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Your KS #27: The Quest for Wandu

Above image: Burgess Save-Way as it was in 1959. Used with permission of Ross Burgess and Remember Midland.

Last month I wrote about my quest to learn more about Wandu, the home Katharine Susannah Prichard and Hugo Throssell rented in 1919 and 1920. It’s been an exciting month of discoveries. It turns out the Greenmount Liquor Store, a block along Old York Road from the writers’ centre, is a remnant of the Wandu Estate. It was once the tea-rooms I’d found advertised up until World War Two; the guesthouse that Hugo and Katharine lived in was a separate, much bigger house set further back from the road.

I made these discoveries thanks to Ross Burgess who contacted me through Facebook after he saw my post. In 1958, his parents bought the shop, and ran it as Burgess Save-Way. By that time, the original Wandu guest-house had been dismantled, its building materials used to construct new cottages on the original block. Ross remembers using the tennis court and the remains of the golf course Blanche Hunter had built in the 1920s.

Ross also remembers Katharine Susannah Prichard—Mrs Throssell as he knew her:

When we had the shop we delivered her groceries, she never seemed to leave the house, always sitting either writing or reading… When I got my licence, I did most of the deliveries and I can still picture Mrs Throssell, very pale, white longish hair, sitting at her writing table near the kitchen, always spoke to me and asked after my parents, the house was always very dark and dingy and had an old black wood stove, she used to regularly order an old-fashioned product called ‘Zebo’ stove black; I only remember this because she was the only one who still bought it.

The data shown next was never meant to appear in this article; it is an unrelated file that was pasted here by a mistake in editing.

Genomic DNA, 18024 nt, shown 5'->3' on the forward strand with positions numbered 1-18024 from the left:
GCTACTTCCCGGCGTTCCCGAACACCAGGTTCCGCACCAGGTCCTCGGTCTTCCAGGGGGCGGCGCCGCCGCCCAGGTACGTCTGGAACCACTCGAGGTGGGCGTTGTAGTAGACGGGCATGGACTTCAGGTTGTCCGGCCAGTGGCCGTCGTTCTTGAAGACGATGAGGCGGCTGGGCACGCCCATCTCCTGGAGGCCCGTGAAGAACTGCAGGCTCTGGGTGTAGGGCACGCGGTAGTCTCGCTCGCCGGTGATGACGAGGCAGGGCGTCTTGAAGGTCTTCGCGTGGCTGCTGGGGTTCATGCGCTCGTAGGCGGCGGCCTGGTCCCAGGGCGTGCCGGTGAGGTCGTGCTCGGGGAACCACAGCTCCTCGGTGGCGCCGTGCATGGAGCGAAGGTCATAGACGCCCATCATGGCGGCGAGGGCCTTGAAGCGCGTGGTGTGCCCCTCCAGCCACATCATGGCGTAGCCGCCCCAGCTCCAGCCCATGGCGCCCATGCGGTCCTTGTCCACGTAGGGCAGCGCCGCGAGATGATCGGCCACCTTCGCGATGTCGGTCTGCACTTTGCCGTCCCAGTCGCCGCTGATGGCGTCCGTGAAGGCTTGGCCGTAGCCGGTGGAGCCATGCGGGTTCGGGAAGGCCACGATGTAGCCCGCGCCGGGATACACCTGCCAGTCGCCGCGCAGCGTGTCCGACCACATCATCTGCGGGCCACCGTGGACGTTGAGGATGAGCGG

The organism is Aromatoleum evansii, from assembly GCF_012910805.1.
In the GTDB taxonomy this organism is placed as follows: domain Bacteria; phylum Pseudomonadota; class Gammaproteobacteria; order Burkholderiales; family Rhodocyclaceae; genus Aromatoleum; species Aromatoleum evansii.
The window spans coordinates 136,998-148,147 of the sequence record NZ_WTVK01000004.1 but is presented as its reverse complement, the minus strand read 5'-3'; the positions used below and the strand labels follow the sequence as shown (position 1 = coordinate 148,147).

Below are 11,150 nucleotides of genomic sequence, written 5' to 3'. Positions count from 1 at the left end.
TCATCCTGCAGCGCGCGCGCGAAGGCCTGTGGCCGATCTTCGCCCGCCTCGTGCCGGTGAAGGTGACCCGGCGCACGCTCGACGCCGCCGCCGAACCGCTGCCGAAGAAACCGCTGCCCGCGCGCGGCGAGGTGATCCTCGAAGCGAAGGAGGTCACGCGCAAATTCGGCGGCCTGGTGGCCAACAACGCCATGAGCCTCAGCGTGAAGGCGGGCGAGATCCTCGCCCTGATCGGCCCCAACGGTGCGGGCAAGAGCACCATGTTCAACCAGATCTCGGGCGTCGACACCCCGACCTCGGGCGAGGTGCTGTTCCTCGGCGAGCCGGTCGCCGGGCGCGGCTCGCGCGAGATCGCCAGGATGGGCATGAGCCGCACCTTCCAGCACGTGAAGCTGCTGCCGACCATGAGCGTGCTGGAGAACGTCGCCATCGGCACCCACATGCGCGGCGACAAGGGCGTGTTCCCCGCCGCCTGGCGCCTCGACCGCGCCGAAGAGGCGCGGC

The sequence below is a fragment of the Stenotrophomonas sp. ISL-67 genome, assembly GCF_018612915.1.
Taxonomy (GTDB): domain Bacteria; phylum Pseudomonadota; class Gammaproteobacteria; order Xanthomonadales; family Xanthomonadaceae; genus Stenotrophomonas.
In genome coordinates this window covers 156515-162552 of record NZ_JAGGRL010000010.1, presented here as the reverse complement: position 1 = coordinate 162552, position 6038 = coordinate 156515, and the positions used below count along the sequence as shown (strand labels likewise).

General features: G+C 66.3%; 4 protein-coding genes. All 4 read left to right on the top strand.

From Western Mail, 8 October 1931, 47.

Katharine got on well with Ross’s dad, Alick Burgess, perhaps because they’d both visited Russia—in his case, not in appreciation of communism like her, but as a horse-dealer after serving in the Great War. While Katharine was known around Australia as a communist, her politics wasn’t an issue for Country Party-voting Alick. In Ross’s memory, it was just like the way some people support the wrong footy team: ‘no great aggro—you just change the subject’. In 1964 she presented Alick and his wife with a copy of her autobiography, Child of the Hurricane, inscribed to ‘my good friends Mr and Mrs Burgess’.

Ross put me in touch with Dale Kessell, the granddaughter of Blanche Hunter. Dale lived in Wandu as a young girl up to the time it was dismantled in the early 1950s. In her wooden box of family photos are pictures of the lost Wandu house in its prime, a sprawling bungalow, framed and obscured by the trees and the garden around it. There are smiling tennis players on the courts at the back of the house, their names now lost, and a program from a play put on at Wandu to welcome back Dale’s aunts in 1927, Hugo Throssell one of the actors.

Dale also knew Katharine, a familiar presence in her childhood and early adulthood. On the way to Greenmount Primary School, Dale would take a short-cut through Katharine’s property; Katharine would often wave at her from her writing cabin. As a schoolgirl in 1954, Dale presented Katharine with a bouquet at the opening of the Hugo Throssell memorial.

In talking to Ross and Dale, Katharine Susannah Prichard and the Greenmount she lived in for some many decades seemed closer, a precious experience for a biographer.

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